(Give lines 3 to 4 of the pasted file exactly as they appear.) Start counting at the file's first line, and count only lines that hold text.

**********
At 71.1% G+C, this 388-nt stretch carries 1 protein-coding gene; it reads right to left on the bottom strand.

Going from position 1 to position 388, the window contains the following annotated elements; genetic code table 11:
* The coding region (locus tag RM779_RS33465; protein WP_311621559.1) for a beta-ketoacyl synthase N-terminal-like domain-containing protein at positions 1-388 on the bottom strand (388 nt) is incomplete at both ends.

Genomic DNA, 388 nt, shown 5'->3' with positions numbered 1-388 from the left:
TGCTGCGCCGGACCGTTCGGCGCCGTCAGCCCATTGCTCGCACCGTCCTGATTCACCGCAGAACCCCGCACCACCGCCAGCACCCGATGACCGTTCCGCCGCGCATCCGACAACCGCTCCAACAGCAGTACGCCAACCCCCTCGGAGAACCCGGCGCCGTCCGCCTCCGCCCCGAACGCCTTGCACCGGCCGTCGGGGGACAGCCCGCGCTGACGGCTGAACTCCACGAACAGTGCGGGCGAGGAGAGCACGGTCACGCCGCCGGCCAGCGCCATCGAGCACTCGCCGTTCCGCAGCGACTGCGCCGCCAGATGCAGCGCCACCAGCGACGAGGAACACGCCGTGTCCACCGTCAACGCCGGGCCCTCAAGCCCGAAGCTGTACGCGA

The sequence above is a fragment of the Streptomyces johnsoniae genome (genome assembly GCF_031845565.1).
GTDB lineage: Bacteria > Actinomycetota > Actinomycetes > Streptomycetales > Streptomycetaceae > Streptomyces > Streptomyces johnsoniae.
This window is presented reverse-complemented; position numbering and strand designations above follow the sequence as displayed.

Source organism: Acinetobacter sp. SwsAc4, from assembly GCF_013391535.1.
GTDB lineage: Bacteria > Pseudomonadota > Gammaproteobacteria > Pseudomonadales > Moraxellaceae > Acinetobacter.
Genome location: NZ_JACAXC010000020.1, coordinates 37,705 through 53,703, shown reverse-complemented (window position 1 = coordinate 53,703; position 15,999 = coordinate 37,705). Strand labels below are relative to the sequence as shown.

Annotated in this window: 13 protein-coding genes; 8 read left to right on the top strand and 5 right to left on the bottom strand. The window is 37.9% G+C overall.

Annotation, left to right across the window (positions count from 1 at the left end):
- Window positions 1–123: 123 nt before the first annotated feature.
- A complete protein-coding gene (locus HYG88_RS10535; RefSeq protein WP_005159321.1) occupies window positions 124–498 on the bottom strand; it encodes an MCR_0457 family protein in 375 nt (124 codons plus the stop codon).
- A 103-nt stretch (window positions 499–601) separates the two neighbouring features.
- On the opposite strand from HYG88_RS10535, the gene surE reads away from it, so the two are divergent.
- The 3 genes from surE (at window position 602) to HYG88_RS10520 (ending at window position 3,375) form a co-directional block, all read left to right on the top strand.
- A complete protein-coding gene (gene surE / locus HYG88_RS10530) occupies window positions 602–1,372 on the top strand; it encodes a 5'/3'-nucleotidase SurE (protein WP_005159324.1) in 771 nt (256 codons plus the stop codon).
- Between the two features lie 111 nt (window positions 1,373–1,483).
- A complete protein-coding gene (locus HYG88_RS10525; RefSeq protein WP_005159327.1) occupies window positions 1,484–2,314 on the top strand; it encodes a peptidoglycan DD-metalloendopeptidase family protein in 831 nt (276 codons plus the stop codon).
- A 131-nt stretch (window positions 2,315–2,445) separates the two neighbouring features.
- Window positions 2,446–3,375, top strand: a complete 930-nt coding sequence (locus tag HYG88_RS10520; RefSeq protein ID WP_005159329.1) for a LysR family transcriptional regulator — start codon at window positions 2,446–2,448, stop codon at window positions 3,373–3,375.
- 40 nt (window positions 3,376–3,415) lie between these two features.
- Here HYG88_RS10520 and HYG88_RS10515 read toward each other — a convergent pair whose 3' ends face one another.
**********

* The coding region (locus tag RM779_RS33465; protein WP_311621559.1) for a beta-ketoacyl synthase N-terminal-like domain-containing protein at positions 1-388 on the bottom strand (388 nt) is incomplete at both ends.

Genomic DNA, 388 nt, shown 5'->3' with positions numbered 1-388 from the left: